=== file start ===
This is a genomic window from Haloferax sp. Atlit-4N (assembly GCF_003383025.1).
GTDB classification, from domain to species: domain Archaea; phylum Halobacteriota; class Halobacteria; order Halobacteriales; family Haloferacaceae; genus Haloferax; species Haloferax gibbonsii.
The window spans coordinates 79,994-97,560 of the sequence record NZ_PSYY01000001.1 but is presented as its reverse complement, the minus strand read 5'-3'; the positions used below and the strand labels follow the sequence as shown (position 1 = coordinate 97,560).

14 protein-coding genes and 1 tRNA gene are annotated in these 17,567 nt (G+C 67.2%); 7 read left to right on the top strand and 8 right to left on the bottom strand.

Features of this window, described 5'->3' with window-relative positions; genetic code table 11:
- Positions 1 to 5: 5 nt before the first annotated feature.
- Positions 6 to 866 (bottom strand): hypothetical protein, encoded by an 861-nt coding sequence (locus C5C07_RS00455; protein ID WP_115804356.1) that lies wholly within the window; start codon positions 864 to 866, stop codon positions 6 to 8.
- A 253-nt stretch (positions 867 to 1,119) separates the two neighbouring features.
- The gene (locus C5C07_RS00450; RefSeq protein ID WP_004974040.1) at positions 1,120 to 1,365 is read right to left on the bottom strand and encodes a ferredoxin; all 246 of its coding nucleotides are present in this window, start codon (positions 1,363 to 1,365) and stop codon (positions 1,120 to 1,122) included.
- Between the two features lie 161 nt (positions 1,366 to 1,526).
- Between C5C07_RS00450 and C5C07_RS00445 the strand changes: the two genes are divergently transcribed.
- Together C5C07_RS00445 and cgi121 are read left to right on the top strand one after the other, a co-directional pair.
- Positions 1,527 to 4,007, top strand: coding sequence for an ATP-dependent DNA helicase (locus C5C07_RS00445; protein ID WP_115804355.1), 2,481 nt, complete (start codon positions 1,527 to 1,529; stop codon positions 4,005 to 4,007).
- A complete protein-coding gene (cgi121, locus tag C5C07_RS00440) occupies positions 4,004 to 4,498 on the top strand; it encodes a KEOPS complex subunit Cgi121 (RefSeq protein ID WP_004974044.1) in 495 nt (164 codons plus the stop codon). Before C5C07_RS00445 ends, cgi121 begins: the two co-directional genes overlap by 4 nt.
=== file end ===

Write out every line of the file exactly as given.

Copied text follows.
This is a genomic window from Haloferax sp. Atlit-4N (assembly GCF_003383025.1).
GTDB classification, from domain to species: domain Archaea; phylum Halobacteriota; class Halobacteria; order Halobacteriales; family Haloferacaceae; genus Haloferax; species Haloferax gibbonsii.
The window spans coordinates 79,994-97,560 of the sequence record NZ_PSYY01000001.1 but is presented as its reverse complement, the minus strand read 5'-3'; the positions used below and the strand labels follow the sequence as shown (position 1 = coordinate 97,560).

14 protein-coding genes and 1 tRNA gene are annotated in these 17,567 nt (G+C 67.2%); 7 read left to right on the top strand and 8 right to left on the bottom strand.

Features of this window, described 5'->3' with window-relative positions; genetic code table 11:
- Positions 1 to 5: 5 nt before the first annotated feature.
- Positions 6 to 866 (bottom strand): hypothetical protein, encoded by an 861-nt coding sequence (locus C5C07_RS00455; protein ID WP_115804356.1) that lies wholly within the window; start codon positions 864 to 866, stop codon positions 6 to 8.
- A 253-nt stretch (positions 867 to 1,119) separates the two neighbouring features.
- The gene (locus C5C07_RS00450; RefSeq protein ID WP_004974040.1) at positions 1,120 to 1,365 is read right to left on the bottom strand and encodes a ferredoxin; all 246 of its coding nucleotides are present in this window, start codon (positions 1,363 to 1,365) and stop codon (positions 1,120 to 1,122) included.
- Between the two features lie 161 nt (positions 1,366 to 1,526).
- Between C5C07_RS00450 and C5C07_RS00445 the strand changes: the two genes are divergently transcribed.
- Together C5C07_RS00445 and cgi121 are read left to right on the top strand one after the other, a co-directional pair.
- Positions 1,527 to 4,007, top strand: coding sequence for an ATP-dependent DNA helicase (locus C5C07_RS00445; protein ID WP_115804355.1), 2,481 nt, complete (start codon positions 1,527 to 1,529; stop codon positions 4,005 to 4,007).
- A complete protein-coding gene (cgi121, locus tag C5C07_RS00440) occupies positions 4,004 to 4,498 on the top strand; it encodes a KEOPS complex subunit Cgi121 (RefSeq protein ID WP_004974044.1) in 495 nt (164 codons plus the stop codon). Before C5C07_RS00445 ends, cgi121 begins: the two co-directional genes overlap by 4 nt.